Place where dump becomes art

DSC01655How much waste does the average citizen produce? According to statistics average american produces 4.4 pounds of waste every day. With all the population of San Francisco Bay area it roughly turns into 1,5 million tons per year. All these waste is coming to different  facilities operated by Recology the company and community that aims to achieve Zero Waste by the year of 2020.

 It all wouldn’t be possible without high awareness of people in the area who contribute to zero waste on their local neighbourhood level. Building up that awareness is one of the goals of Recology’s art in residence program that was established at the same year when recycling was being implemented in the city and county of San Francisco in 1989. It basically means that at least three generations of people have learned how to recycle from their school age.

For  artists the residence program is  unique chance to get an access to the dump which is an unlimited source of inspiration and resources. Artists create an artwork from materials scavenged from the dump in a workshop and then expose it at Recology’s exhibition space. They also meet with groups of children and adults who come to visit Recology every week and talk to them about their work.

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Things that could sometimes be scavenged from the dump are astounding! Some of them could have been exhibited in a museum. My friend Micah from Recology has recently shown me some of his findings. Among them there was an ancient computer – calculating electric maschine from 1896 that looks exactly like enigma and architectural sketches of the City Hall and some of the main buildings of San Francisco from the late 19th and early  20th century.

 

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My experience in Recology so far has been amazing from the very first moment. I was literally embraced as a member of a family. After short introduction period which included guided expeditions to some almost sacred areas of Recology like unofficial sculpture park designed by workers and meeting Indigo the falconer (they use falcons to scare off seagulls),  Deborah – the director of the art program introduced me to my schedule which looked pretty tight. She wanted me to see most of the events happening in the area during my residence period. Among some of the must see and visit exhibitions and art events their were Halloween in Castro district and a sunset at the China beach, art students presentations at San Francisco State University and participation at the advisory board  that selected nominees of the Residence program for the next year. I gave a talk about my projects in Siberia and even met Mike Sangiacomo – Recology’s CEO. We found my home town on the map and Mike said that he wants to come and visit!  I was able to get involved into some field work such as painting the workshop and preparation  for brazilian delegation visit.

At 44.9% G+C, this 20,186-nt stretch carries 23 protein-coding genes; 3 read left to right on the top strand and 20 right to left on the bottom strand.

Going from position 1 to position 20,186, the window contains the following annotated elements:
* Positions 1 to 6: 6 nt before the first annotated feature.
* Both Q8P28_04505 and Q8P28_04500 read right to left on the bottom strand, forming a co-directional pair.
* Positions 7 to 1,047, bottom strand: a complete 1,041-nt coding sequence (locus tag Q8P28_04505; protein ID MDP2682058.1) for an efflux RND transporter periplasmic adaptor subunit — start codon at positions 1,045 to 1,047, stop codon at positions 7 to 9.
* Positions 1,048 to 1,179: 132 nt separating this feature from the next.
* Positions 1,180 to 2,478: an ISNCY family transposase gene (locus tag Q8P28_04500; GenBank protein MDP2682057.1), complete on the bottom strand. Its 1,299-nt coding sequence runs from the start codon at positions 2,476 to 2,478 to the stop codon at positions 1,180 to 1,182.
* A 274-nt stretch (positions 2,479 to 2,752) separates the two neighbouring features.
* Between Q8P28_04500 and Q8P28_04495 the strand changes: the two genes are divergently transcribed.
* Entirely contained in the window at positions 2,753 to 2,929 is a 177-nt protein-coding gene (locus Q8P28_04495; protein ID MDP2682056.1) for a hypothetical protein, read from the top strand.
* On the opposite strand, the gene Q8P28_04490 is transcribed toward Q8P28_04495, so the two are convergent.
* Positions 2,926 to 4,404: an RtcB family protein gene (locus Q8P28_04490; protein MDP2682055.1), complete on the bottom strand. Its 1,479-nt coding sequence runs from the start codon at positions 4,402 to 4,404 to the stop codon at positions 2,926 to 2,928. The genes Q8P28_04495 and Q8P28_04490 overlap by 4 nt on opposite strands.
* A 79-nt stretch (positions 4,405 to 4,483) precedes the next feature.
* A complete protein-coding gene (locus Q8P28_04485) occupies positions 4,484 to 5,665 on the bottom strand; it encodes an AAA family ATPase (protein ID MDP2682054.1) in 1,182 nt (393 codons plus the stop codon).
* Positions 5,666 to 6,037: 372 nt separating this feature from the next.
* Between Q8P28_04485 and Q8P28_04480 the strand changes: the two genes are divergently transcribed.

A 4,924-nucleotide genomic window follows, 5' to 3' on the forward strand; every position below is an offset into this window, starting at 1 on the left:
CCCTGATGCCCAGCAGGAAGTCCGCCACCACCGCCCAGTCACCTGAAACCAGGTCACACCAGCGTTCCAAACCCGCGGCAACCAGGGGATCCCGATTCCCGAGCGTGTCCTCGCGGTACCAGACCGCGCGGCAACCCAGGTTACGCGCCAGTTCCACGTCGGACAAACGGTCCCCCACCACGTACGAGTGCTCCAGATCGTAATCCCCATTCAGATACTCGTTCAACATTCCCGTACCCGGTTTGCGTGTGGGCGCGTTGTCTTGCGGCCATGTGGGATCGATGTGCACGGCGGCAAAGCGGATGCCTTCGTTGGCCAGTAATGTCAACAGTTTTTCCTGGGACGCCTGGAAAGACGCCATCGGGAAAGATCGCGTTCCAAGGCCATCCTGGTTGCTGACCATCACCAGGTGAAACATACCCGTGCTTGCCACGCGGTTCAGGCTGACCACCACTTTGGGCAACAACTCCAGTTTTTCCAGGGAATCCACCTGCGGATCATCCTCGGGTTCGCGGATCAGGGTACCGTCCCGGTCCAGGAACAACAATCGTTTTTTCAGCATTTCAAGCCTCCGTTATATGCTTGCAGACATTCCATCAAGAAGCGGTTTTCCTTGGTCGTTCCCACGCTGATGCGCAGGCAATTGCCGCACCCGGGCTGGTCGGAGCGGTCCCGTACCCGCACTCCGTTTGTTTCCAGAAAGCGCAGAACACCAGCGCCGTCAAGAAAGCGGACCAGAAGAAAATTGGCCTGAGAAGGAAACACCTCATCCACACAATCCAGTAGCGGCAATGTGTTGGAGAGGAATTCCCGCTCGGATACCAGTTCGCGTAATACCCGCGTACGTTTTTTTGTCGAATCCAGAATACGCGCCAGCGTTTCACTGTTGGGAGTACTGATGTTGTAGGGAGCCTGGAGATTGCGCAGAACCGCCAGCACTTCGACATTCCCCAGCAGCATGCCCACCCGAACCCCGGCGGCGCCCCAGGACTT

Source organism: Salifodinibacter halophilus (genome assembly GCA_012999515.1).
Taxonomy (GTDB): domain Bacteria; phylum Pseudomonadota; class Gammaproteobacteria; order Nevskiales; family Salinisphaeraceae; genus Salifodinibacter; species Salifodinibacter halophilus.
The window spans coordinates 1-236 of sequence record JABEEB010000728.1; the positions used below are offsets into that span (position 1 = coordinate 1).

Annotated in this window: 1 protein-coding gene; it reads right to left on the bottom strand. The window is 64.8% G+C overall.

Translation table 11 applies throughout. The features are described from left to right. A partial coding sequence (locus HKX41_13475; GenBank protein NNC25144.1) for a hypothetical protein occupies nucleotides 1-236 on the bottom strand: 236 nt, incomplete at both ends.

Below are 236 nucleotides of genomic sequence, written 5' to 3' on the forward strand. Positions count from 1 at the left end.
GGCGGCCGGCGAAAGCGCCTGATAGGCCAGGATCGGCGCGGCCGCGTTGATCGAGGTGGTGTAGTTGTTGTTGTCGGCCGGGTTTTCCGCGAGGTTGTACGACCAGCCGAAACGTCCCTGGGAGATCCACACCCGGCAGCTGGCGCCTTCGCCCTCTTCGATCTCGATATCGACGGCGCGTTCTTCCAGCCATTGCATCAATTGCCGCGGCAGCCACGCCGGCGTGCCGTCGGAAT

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 The time flies so quickly here.Things are changing very fast but one thing remains the same. When I go to Recology in the morning through Duboce park (I live between Castro and Haight street) I always see people jogging and walking their dogs. On my way back I see basically the same picture but the color of the sky changes to orange.  Victorian houses in the neighborhood look more like a decoration of the fairy tale movie and I always find a fresh newspaper at my door. Yes, people still read newspapers here and discuss news with each other while they are walking their dogs. There is something magical about San Francisco something that you won’t experience in any other city in the world!

 

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